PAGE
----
Permaculture is based on three ethics: care for the earth, care for the future and care for the people. Ghana Permaculture Institute (GPI) expresses the last point through the creation of financial systems that support and benefit its people in the long term. The financial schemes are further connected to permaculture methods and principles as they promote a banking system where all transactions circulate within a permaculture eco-village. This logic ensures fair trade and seeks to help workers and farmers to set up and manage small-scale business and projects in order to improve standard of living and achieve economic sustainability. It also strengthens solidarity and provides welfare to the members as it supports their families through life events.
Four initiatives can be identified at GPI:
-Ghana Permaculture Loans and Savings Scheme (or GPLASS)
-Ghana Permaculture Staff Welfare
-Permaculture Moringa Farmers Savings and Loans Scheme
-Permaculture Moringa Farmers and Producers Welfare Policies
The schemes have 4 goals:
-enable members to gain financial control
-grant soft and assessable loans to the members
-create a stream of income for members
-energize and sharpen the saving culture of the members
GPLASS was founded on September 31st of 2014 by the management of Ghana Permaculture Institute. It was created to respond to the financial challenges faced by GPI workers by providing loans. It mainly targets staff members but is also extended to farmers. The GPLASS board of management is structured in the following way:
>Chairman: Ankomah Richard >General manager: Agnes Ameyaa >Welfare Secretary: Diana Dabien >Financial officer: Stephen Adarkwa >Loan officer: Ankomah Yeboah Cosmos >Project officer: Kodom Benjamin
The board members meet on the first Wednesday of every month. At the beginning the initiative included 25 members; today there are 38 beneficiaries, with 76% of staff members and 23% of farmers. GPLASS get incomes from four sources:
-passbooks and loan forms sale
-interest on loans
The expenses were initially covered by GPI. Now, GPLASS is able to cover its own expenses, which consists of computers, stationeries, snacks, end of the year party for its members and allowances for its executives.
There are four requirements to qualify for a loan:
-to be a member of the scheme
-must have saved for at least three months
-must have 20% of the requested amount as saving balance
-must complete an application form that should be signed by two members guarantors
The requester of the loan also meets with the project officer to ensure that the money will be well spent.
GPLASS delivers five types of loans:
-short-term loans (Gh¢100.00-Gh¢500.00; interest rate 10%)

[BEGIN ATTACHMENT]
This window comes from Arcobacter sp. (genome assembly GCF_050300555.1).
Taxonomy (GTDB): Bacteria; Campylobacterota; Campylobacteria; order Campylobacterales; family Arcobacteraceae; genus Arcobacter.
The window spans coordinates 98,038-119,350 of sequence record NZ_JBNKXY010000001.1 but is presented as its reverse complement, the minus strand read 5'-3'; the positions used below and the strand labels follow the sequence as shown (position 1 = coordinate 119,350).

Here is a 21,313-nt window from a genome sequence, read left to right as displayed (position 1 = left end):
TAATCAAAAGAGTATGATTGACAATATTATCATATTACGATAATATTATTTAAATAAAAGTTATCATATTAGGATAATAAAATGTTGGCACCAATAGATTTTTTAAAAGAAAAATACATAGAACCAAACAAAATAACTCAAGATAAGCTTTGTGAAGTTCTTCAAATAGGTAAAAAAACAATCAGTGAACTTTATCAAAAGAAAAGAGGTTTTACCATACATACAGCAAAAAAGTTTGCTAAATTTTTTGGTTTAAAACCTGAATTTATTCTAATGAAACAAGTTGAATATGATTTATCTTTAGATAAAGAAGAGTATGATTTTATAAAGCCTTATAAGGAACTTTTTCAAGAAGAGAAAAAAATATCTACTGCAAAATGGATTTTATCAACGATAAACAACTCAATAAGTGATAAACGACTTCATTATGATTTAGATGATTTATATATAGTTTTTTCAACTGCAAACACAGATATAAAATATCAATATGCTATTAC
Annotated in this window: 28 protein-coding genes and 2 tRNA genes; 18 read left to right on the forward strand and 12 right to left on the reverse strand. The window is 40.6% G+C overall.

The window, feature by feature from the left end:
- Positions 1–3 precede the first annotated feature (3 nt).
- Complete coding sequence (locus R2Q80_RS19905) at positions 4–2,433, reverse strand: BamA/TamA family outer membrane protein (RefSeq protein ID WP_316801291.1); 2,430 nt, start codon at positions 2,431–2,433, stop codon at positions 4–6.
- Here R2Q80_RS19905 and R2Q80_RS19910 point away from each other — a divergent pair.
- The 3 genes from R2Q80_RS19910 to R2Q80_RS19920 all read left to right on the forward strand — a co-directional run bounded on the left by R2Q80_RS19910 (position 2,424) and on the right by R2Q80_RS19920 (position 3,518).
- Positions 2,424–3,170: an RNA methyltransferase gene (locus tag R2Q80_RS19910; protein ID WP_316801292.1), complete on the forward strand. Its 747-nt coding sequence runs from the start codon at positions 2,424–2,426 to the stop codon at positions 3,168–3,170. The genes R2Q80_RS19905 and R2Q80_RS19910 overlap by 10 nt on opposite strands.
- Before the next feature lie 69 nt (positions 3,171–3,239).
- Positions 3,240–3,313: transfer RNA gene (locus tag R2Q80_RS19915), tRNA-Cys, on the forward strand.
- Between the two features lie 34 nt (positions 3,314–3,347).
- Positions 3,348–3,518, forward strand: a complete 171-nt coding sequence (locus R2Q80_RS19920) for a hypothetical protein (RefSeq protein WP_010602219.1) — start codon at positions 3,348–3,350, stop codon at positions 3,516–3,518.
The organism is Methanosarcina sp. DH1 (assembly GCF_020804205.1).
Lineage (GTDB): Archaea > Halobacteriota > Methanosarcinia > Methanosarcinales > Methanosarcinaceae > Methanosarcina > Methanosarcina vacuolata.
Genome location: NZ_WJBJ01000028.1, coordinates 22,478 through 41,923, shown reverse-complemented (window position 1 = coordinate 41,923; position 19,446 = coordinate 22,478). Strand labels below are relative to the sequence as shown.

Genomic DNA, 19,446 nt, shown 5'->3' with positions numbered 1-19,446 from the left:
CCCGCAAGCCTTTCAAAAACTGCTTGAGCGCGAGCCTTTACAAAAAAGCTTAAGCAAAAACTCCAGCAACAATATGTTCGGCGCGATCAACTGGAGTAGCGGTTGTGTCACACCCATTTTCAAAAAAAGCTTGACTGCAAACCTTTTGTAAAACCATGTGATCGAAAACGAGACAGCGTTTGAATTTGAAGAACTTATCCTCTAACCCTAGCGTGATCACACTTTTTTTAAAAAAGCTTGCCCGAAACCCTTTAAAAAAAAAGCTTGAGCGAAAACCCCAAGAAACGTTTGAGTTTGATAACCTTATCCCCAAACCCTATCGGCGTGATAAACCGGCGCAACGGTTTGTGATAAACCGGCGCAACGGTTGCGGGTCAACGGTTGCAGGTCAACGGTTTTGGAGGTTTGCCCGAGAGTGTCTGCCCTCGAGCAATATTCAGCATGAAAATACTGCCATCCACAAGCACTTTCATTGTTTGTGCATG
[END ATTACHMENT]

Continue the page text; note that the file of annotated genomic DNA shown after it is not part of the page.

-medium-term loans (Gh¢500.00-Gh¢1000.00; interest rate 15%)
-long-term loans (Gh¢1,0001.00+; interest rate 20%)
The money borrowed is then deducted from the salary of GPI employees, which prevents issues of payment. Members possess saving passbooks, and a system of text message to members for credit or debit wallet is also put in place. For the year 2020, 12 people received loans, for a total of Gh¢22,830.00.
For more details and testimonies of members: “Idea behind the establishment of the financial schemes in Ghana Permaculture Institute” posted on the official Youtube channel on May 13th, 2020.
The Ghana Permaculture Staff Welfare guarantees financial support to GPI staff members in case of health issues, marriage, outdooring, parting gifts, funerals and any disasters. The welfare contribution of workers is recorded in welfare passbooks.
The Permaculture Moringa Farmers and Producers Association is a recent initiative designed for farmers only. Its constitution was adopted on 24th May, 2021. The chairman of the association is Opoku Amoateng, one of the moringa farmers. There are about 63 people under the constitution at the moment. There is a monthly contribution of Gh¢20.00 for every member. It comprises the Permaculture Moringa Farmers Savings and Loans Scheme and the Permaculture Moringa Farmers and Producers Welfare Policies.
The Savings and Loans scheme is managed by one of the farmers (Kwaku Frimpong). The loan officer, financial officer and project officer are those of GPLASS. GPI gives training to farmers so that ultimately the board is exclusively constituted of farmers. Membership consists of moringa farmers only after inspection of their moringa farms or after first sale of produce to permaculture, who are then given a passbook at cost of Gh¢10.00. The compulsory saving consists of the deduction of Gh¢2.00 per kilogram of product sold. Its operation is very similar to GPLASS.
The Welfare Policies are similar to the Staff Welfare. An annual get-together for the members of the association is also organized for its members. Because it has been less than three months since the constitution has been adopted, the Permaculture Farmers association is yet to be operative.
Accessing loans from large banks can be quite difficult for employees and small farmers who might oftentimes require urgent financial support as they face several challenges. Thanks to these schemes, GPI alleviates this issue by ensuring that its workers can have access to a loan within a week. The focus of this micro-finance banking system and internal money circulation is not on profit but on poverty alleviation. It creates a sustainable environment for workers and small farmers in rural areas.
GPI is open to any institution seeking advice on how to implement similar saving systems.